The judge in Dominic Johnson's murder trial ruled last month that evidence of his "gang-related activity" can be presented at trial. On Thursday, he stood by that decision as the defense objected to almost every reference of gang lifestyle.

Johnson is one of four people accused of murdering 16-year-old David Grunwald on Nov. 13, 2016. A jury convicted co-defendant Erick Almandinger of first-degree murder earlier this year.

Palmer District Attorney Roman Kalytiak says Johnson, Almandinger, Bradley Renfro and Austin Barrett were a tight-knit group and had an affinity for gang culture, but were not actual gang members.

Defense attorney Lyle Stohler voiced his first objections to any gang reference during Christian Ward's testimony. Ward is a longtime neighbor and friend of Almandinger. Kalytiak asked him several questions about Almandinger's lifestyle.

Kalytiak: What did you observe from his conduct that related to the Crips?

Stohler: Objection.

Judge: Overruled, go ahead.

Ward: I saw on his Instagram and Snapchat that he...

Stohler: I'm going to object to that because it would be hearsay.

Kalytiak: It's not hearsay it's to show Erick Almandinger had an interest in the Crips.

During Ward's testimony, both attorneys had two private conferences with the judge to discuss the objection, each lasting about four minutes while white noise filled the courtroom to cover their conversation.

David Evans is a close friend of the group. Grunwald dropped Evans off at Almandinger's house the night of Nov. 13, 2016, but Evans left before Grunwald was beaten or killed. Evans gave a lengthy testimony about his friendship with the teens and described their regular activities as hanging out to smoke marijuana and play video games.

After several defense objections during Evans' testimony, Judge Heath asked the jury to step out so the attorneys could discuss the issue in the courtroom.

"It's inadmissible character evidence because they're basically saying, 'They're wannabe gang members and we think they're acting in conformity with how gang members act.' That's what they're trying to do with this," Stohler said.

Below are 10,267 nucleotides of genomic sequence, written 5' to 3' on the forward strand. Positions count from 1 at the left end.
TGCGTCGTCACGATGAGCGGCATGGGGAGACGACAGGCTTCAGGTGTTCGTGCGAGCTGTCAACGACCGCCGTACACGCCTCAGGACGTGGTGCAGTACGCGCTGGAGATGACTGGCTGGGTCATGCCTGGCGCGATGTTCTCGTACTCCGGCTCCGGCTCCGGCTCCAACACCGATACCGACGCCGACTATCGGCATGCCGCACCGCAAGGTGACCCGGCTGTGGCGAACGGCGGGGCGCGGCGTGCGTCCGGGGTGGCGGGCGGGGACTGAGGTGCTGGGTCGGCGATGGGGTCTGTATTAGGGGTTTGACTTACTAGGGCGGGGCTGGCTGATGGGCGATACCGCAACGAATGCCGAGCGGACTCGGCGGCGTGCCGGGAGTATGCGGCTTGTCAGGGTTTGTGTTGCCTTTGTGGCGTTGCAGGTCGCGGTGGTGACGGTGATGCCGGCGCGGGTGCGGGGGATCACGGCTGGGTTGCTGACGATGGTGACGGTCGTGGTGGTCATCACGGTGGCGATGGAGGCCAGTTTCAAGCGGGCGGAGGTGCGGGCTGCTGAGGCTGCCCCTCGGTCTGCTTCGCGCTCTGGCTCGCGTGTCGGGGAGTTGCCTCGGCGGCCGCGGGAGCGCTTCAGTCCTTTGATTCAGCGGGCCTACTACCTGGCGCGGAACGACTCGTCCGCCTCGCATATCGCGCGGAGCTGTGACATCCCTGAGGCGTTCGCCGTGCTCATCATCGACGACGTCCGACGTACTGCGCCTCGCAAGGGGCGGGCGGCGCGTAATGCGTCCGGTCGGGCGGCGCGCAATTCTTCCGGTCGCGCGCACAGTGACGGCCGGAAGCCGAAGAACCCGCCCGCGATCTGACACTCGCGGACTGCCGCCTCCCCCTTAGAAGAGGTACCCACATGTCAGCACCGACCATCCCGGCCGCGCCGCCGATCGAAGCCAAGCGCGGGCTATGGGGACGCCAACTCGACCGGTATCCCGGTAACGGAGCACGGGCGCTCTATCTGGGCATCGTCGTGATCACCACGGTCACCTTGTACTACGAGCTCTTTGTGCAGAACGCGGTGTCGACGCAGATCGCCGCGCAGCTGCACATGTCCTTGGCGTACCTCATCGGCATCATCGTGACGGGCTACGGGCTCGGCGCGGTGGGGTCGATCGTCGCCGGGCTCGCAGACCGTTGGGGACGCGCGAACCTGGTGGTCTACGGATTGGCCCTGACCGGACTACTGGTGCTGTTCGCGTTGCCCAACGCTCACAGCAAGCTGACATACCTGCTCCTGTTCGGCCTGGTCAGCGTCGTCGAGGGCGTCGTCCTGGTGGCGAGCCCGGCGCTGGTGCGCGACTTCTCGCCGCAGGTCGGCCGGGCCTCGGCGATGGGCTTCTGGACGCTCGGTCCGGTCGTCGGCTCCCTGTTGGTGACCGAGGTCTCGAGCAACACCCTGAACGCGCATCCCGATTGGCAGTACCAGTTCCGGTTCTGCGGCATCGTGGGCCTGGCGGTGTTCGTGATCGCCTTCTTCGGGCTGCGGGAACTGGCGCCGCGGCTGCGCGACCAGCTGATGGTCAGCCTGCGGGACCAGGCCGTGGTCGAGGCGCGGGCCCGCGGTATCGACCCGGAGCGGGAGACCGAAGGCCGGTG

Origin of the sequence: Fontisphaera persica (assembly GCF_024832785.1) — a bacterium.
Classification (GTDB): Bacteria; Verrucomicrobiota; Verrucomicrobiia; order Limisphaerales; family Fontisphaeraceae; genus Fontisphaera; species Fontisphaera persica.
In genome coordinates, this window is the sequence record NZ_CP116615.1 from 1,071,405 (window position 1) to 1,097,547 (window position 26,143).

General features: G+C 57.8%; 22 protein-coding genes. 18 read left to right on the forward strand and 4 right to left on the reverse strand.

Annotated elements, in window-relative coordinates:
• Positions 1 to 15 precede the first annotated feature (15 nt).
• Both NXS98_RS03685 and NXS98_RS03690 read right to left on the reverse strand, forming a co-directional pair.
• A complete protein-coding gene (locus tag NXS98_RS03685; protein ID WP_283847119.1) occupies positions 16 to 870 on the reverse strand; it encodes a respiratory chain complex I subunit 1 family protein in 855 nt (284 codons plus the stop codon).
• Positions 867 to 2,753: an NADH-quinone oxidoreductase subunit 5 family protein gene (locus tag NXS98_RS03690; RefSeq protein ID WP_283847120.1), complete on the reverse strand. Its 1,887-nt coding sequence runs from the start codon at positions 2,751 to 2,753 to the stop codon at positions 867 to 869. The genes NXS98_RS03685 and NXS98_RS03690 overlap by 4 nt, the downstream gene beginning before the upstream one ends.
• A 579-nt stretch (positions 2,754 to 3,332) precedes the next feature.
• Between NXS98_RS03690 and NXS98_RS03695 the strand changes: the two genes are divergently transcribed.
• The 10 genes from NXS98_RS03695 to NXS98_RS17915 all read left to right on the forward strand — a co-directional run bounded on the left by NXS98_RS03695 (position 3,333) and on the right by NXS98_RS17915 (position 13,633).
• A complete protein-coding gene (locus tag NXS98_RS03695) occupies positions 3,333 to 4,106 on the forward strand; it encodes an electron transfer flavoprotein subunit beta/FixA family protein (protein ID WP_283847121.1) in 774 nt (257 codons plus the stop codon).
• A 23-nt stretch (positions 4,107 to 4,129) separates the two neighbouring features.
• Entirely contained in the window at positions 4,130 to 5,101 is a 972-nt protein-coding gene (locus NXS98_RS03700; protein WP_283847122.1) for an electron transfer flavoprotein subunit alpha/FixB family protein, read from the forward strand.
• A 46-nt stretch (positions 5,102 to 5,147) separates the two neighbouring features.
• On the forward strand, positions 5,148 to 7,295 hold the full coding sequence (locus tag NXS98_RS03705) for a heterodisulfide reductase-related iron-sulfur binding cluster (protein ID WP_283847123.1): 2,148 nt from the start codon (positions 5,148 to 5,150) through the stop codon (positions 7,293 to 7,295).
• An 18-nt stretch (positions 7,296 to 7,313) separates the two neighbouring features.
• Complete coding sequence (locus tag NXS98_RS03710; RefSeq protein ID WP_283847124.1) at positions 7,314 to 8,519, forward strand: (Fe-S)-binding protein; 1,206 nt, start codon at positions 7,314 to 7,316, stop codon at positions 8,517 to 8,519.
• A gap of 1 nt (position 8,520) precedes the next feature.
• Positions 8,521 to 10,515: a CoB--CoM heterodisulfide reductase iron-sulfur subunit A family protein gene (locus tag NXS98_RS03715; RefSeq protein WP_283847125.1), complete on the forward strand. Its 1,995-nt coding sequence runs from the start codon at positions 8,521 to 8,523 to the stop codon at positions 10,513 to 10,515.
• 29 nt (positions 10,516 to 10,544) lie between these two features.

While none of the photos in court on Thursday showed Johnson, Kalytiak said the pictures prove the group's dynamic.

"There's more to this case than them being good buddies. They were engaging in similar conduct such as not going to school, smoking marijuana and they were also doing the gang stuff," he said.

Judge Gregory Heath issued his ruling to allow the images in October, after reviewing materials that were part of an evidentiary hearing in August.

On Thursday, he stood by that order.

"I'm allowing it in because it goes to motive and there's a lack of motive in this case. No one understands, no evidence has been presented as to what is the why. The state is asserting we have these four individuals together who planned this out. Maybe it was spontaneously, maybe it was just that night. But they're going to put on evidence there was discussions to do this," Judge Heath said.

Evans later went on to testify Almandinger told him the way to become a Crip was to kill someone or go to jail.

Stohler's cross-examination focused more on his client's role with the group

"To the best of your knowledge, Dominic didn't have any interest in being a gang member," Stohler asked Evans.

"He did not," Evans responded.

Devin Peterson pleaded guilty to hiding the two guns used to beat and kill Grunwald. In August he was sentenced to six years for tampering with evidence and hindering prosecution. He told investigators Almandinger, Johnson, Renfro and Barrett came to his house after they killed Grunwald and asked for advice. Devin told them to "Burn that bitch," referring to Grunwald's Bronco.

Peterson's mother, Alanah Peterson, also testified about the teens' lifestyle. She described her son was a "wannabe."

"They weren't in a gang," she told the district attorney.

Alanah said she remembered a group of kids coming over to her house the night Grunwald was killed. Austin Barrett asked to stay over, but she said no. Alanah later found Barrett sleeping in a car on their property. She recalled his "paranoid" behavior the next day.

"Running to the window every time a car went by, like he was scared of something. I kept asking, 'What did you do?' Because people aren't just scared for nothing," she said.

Johnson's trial continues Tuesday, Dec. 4.

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